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A study warns of water running out in the Southern Hemisphere

A study warns of water running out in the Southern Hemisphere

A study showed that the Southern Hemisphere has been exposed to drought more than the Northern Hemisphere in the last two decades (2001-2020). The authors point out that the main reason for the decline in available water is the El Niño climate phenomenon, which is characterized by abnormal warming of the waters of the Pacific Ocean in its equatorial part.

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Water availability is decreasing

  • The results were published in the journal Sciencesbased on satellite data and measurements of river and stream flows.
  • From here, the researchers were able to calculate changes in water availability, that is, the difference between the amount of water available in the form of precipitation and the water that is removed into the atmosphere via general evaporation or by plants through their leaves.
  • The new analysis reveals a sharp decline in water availability in South America, most of Africa and central and northwestern Australia.
  • However, some areas, such as the southern part of South America, will have more water available.
  • On the other hand, despite the large differences between regions, the study indicates that water availability in the Northern Hemisphere is fairly balanced.
  • This is partly due to extensive human impacts such as irrigation, dams and food production.
  • Such factors are even more important in the Northern Hemisphere, where about 90% of the world’s population lives.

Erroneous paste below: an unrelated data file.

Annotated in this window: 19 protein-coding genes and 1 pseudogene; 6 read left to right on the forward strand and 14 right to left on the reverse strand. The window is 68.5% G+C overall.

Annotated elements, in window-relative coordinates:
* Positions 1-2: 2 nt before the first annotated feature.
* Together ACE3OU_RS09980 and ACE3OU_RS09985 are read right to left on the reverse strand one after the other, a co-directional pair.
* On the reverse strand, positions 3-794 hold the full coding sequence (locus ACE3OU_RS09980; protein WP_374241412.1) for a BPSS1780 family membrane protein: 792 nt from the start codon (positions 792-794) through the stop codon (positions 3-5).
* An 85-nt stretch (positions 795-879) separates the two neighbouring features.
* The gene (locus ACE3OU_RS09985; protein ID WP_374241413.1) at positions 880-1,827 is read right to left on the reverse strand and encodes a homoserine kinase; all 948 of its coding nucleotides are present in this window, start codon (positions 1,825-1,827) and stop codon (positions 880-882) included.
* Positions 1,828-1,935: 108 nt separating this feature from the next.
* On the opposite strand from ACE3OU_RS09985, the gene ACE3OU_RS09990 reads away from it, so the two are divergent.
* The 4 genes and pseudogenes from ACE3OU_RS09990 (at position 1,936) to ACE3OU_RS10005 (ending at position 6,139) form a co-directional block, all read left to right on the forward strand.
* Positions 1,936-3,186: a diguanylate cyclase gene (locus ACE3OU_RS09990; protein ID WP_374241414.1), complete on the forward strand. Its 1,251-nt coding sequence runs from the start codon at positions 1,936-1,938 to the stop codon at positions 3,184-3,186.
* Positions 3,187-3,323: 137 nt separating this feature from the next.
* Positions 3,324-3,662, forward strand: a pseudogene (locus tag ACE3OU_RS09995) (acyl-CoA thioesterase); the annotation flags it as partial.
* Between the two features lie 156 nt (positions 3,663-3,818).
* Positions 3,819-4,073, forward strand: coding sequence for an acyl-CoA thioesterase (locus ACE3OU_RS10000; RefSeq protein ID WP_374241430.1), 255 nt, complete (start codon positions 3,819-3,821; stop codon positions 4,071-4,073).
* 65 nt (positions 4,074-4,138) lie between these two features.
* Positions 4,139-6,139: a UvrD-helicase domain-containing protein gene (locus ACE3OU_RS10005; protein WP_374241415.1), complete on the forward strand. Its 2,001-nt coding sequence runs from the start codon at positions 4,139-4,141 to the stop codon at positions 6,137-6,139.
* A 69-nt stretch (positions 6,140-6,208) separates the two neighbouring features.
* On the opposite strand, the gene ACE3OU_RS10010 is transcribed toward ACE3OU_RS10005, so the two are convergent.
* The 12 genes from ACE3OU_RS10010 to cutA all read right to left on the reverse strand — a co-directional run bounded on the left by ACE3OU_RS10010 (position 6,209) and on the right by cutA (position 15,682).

• The information is from Science Alert.
Drought (Photo: KITTIPONG SOMKLANG/Shutterstock)

Effects of drought in the south of the planet

The researchers claim that a decrease in available water in the Amazon forest, for example, would increase the risk of fires in vegetation. The result will be the release of greater amounts of carbon dioxide, which will increase global warming.

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South America is also a major exporter of soybeans, sugar, meat, coffee, and fruits. Changes in water availability can lead to food shortages, leading to a global food crisis.

In Africa, this situation would increase already existing tensions on the continent. The study highlights the potential for increased poverty and hunger in the region.

On the other hand, northwestern Australia is full of large deserts. Reduced water in the region means changing vegetation patterns and a greater increase in temperatures, which could remain above 35°C for most of the year until 2100. The effects will still be felt in major Australian cities.

Finally, researchers warn that the effects of Southern Hemisphere drought will also affect Northern Hemisphere populations, although predicting the magnitude of these effects will be more complex.